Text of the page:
February 19, 2014

Pay for Solar Via Mobile Money

Rural communities can now conveniently acquire efficient high voltage solar systems through installments, thanks to an initiative by the Energy and Mineral Developments. James Baanabe Isingoma, the Acting Commissioner in the Energy Resources Department of the Ministry of Energy and Mineral Development says the Ministry has teamed up with M-Copper, a Kenyan firm to roll out the system in Uganda.

He says under the system, people in rural areas will acquire solar systems from the company and pay in installments until they complete the full amount.

Isingoma praised the system for complementing the rural electrification program and asked communities to embrace it since the national power grid is overwhelmed by the high demand. He explains that rural communities in Western Uganda have already welcomed the system. According to Isingoma, government has provided a suitable framework for the various solar technologies to enter the country and made them tax exempt to entice private investors into the market.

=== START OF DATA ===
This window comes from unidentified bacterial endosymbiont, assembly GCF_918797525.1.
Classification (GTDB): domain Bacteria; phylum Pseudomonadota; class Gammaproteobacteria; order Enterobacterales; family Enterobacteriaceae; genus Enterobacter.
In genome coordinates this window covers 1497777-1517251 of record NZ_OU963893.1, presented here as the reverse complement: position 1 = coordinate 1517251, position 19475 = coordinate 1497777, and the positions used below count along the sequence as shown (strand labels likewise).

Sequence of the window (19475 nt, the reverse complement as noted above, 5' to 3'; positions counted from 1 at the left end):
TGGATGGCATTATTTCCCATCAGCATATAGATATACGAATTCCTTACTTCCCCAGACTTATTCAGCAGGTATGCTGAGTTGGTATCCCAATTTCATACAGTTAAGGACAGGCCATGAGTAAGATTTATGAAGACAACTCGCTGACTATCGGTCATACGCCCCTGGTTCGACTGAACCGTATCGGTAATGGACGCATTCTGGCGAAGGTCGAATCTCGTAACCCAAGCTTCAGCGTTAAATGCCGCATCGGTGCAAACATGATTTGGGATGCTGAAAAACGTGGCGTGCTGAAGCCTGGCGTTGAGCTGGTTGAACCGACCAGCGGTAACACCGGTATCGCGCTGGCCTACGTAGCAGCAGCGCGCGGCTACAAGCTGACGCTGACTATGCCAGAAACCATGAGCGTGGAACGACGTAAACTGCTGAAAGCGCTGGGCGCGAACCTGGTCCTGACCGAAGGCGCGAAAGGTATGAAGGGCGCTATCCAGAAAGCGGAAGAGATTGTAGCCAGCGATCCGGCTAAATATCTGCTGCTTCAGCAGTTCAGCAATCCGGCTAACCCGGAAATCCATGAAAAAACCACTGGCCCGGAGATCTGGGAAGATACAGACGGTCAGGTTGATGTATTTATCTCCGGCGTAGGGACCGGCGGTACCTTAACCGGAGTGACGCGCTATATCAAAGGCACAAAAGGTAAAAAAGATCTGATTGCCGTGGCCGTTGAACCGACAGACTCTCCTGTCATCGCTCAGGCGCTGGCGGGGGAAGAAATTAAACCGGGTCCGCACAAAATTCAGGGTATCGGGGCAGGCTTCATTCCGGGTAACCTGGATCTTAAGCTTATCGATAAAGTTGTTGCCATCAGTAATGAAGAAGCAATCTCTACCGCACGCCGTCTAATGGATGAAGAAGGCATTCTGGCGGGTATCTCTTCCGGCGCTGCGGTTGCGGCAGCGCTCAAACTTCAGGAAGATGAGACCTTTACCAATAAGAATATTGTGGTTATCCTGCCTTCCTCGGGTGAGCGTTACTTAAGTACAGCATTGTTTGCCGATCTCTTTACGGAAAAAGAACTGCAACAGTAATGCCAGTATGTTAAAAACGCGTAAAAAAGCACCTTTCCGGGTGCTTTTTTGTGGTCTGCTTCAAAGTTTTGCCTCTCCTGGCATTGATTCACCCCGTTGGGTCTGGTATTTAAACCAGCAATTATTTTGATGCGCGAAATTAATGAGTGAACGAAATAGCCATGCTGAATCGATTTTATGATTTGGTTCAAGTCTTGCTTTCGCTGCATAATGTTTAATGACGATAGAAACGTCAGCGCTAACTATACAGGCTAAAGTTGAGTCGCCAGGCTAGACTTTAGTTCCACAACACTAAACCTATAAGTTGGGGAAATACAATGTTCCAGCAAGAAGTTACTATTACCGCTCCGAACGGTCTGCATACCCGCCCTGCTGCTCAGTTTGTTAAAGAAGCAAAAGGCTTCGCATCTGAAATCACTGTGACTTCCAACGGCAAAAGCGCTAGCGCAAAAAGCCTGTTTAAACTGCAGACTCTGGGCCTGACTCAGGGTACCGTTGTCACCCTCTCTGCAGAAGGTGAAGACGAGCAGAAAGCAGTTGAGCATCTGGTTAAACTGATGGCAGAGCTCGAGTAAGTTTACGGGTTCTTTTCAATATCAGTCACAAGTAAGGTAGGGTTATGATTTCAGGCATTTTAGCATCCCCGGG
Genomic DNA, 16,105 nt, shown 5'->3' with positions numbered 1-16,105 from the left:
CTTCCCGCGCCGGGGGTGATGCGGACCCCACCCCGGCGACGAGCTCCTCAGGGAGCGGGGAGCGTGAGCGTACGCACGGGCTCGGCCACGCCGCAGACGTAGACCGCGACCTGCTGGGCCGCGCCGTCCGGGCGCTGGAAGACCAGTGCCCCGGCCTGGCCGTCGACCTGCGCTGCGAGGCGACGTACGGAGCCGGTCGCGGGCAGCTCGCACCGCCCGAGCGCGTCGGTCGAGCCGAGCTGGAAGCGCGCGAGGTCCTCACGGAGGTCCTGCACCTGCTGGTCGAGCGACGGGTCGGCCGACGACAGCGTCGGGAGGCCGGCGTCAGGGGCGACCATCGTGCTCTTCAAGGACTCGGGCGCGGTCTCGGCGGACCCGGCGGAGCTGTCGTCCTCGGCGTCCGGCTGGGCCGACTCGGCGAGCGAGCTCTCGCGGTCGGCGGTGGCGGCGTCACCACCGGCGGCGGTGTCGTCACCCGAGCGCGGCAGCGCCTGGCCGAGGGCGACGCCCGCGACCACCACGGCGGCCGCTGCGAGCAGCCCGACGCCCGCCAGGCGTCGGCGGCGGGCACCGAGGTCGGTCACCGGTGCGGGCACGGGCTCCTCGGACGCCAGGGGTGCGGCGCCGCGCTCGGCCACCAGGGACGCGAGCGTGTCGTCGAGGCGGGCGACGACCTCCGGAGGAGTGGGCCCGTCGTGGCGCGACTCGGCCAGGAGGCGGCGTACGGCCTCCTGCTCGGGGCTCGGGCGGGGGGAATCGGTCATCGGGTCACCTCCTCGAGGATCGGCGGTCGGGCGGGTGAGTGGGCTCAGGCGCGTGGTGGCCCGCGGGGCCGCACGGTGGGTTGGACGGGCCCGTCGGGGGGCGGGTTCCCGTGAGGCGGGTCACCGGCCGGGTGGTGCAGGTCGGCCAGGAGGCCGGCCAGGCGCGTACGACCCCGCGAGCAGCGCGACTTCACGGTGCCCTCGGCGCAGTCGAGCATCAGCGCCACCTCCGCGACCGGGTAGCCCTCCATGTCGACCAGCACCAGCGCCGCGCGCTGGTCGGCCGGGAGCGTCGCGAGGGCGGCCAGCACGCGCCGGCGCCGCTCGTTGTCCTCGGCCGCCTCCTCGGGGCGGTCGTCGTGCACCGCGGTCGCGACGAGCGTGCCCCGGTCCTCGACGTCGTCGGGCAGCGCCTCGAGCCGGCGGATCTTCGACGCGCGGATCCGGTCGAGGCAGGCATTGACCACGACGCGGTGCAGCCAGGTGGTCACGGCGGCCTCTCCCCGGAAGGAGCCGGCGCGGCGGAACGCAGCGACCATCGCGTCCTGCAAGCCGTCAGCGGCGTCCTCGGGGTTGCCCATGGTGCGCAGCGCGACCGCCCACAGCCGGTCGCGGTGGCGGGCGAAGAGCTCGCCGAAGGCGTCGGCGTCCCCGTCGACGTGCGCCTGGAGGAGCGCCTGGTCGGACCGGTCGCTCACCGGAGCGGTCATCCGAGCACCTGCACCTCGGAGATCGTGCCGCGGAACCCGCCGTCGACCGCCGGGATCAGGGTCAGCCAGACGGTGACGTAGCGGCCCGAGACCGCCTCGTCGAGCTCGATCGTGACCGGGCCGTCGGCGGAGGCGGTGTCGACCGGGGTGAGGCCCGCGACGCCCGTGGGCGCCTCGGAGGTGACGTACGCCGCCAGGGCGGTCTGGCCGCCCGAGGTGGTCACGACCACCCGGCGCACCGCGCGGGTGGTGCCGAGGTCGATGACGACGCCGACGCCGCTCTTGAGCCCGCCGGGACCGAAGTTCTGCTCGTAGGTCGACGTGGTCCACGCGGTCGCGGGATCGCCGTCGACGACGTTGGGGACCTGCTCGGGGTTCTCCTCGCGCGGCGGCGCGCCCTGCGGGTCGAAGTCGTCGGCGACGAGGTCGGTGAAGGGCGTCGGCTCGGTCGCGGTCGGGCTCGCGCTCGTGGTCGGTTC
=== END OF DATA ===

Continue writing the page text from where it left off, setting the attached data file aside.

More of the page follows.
Mobisol Prepaid Energy is one such company interested in the Ugandan market. The German company is already working in neighboring Rwanda and Kenya connecting households on efficient solar panels that are capable of generating extra income as well. Klaus Maier, the Project Coordinator of Mobisol says the payment for solar system through Mobile Money is the single new innovation that societies need to quickly embrace to alleviate health complications associated with the use of kerosene and diesel for lighting rural Africa.

The other innovation is for communities to come together under cooperatives, buy power from the main grid and sell to other communities. Isingoma says Uganda already has two power cooperatives in northern Uganda and Bundibugyo district. He explains how it works to Uganda Radio Network.

Under the Rural Electrification Strategy and Plan, the country has been divided into different zones.  Isingoma says business communities interested in controlling the supply of electricity to some of the zones where Umeme is not active will compete for concessions when lines are extended to such areas.

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